• Where does DEI best fit in our strategic framework?
  • How might we apply and embrace DEI into our daily operations?
  • How can we make our board more diverse and inclusive?
  • How can we most effectively help turn awareness of the problem into concrete actions?
  • What opportunities will we miss if we remain homogenous?
  • How might we engage VMA volunteers in our DEI plan?
  • How many resources should our VMA allocate to this crisis?

The resources below will help to facilitate a meaningful conversation with the board as the assessment of the association is conducted.

How the association executive and the board answer these questions will determine how best to proceed. Every journey is different, so choose the path that works best for the association and the membership.

3.4: Create an Authorizing Environment

To take the next step and get the board to authorize a DEI initiative, it’s important to build capacity and get buy-in from board members. So how does one build the case? The following resources should be shared with the board so everyone in the association understands the problem and begins to work toward solutions. The board should review all materials and then have an open and honest discussion about them.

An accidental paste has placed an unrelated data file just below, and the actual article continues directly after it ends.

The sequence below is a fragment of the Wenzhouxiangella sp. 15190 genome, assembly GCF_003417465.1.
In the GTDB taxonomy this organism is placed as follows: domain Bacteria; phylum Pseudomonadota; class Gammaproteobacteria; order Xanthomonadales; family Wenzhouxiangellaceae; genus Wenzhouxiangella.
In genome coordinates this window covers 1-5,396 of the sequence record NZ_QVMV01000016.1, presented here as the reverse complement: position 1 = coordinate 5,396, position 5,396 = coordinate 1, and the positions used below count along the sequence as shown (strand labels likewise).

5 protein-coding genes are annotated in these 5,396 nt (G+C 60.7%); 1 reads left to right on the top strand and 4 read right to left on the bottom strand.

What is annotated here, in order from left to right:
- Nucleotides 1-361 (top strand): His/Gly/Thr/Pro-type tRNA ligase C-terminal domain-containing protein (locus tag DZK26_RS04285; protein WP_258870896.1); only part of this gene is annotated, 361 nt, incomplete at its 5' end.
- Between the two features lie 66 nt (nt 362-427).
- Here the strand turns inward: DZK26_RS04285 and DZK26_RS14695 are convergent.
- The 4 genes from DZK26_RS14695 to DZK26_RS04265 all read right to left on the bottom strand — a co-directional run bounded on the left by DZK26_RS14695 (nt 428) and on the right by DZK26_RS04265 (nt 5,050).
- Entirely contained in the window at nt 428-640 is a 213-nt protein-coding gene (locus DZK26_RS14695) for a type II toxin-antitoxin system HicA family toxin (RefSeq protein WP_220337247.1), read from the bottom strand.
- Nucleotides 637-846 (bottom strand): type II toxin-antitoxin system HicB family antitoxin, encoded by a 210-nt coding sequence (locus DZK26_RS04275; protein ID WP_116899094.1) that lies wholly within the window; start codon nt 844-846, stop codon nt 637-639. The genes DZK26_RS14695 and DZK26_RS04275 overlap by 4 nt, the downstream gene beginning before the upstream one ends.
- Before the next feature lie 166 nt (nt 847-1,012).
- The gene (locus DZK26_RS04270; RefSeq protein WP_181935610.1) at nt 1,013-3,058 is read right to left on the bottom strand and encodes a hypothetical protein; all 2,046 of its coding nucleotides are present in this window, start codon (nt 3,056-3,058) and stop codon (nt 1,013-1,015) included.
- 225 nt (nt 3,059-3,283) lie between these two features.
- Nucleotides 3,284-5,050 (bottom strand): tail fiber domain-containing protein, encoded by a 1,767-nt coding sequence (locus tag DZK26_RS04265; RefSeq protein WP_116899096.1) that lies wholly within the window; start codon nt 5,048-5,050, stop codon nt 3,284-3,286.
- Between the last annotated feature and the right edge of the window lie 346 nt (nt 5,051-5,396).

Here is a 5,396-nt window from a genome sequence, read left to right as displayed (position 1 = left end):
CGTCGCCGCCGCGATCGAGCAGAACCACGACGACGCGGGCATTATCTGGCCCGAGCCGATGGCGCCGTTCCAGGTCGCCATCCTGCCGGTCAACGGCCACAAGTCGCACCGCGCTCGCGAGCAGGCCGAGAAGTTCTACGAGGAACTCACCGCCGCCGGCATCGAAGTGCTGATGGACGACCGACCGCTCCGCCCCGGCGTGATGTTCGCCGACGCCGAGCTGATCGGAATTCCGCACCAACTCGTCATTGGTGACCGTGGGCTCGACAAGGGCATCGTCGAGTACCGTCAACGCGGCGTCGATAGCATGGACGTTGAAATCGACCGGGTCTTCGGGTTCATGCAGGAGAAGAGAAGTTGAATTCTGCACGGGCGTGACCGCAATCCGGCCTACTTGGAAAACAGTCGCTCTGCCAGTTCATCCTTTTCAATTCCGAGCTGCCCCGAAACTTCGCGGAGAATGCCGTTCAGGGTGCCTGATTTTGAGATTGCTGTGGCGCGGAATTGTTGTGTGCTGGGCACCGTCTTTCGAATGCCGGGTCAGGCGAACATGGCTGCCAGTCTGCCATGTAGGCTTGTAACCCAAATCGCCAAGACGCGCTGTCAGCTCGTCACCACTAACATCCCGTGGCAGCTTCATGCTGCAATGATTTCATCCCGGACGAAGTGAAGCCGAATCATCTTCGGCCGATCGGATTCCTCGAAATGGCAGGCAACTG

• Identifying systemic racism in the veterinary profession. Just because someone hasn’t personally experienced racial discrimination in veterinary medicine, it doesn’t mean it didn’t occur. This seven-minute video contains real stories and experiences from those who have been discriminated against in the veterinary profession based upon their race.
  • Demand for DEI initiatives continues to grow in the profession. As a board and as an organization, it’s important to listen to voices of those who have experienced systemic racism in veterinary medicine and how everyone can work together to combat it.
  •  What are other associations in veterinary medicine doing to address the issue? Where have they seen success and where are there opportunities to grow? Are there opportunities to partner with similar organizations to make a greater impact? Find out how others are taking action.
3.5: Develop Policy and Position Statements

Every association should have an anti-discrimination policy as well as a proactive DEI policy to share with all members and staff. The staff policy should be given to all employees, signed by each employee, and returned to human resources. The policy should also extend to members and all staff interactions with them. Every member should feel valued and included in all the work of the organization.

3.6: Empanel a DEI Committee

Developing and implementing DEI goals should be the work of a DEI committee. This section will highlight how to get started with a committee and how to ensure its success. The DEI committee should regularly report on progress to the Board of Directors, and should also be given authority to set goals and make decisions.

The first step is to adopt a DEI committee charge. What is the point of the DEI committee? Why does it exist? These questions need to be answered and more as the DEI committee charge is developed. Review the examples below to aid in the creation of a charge that works best for the association.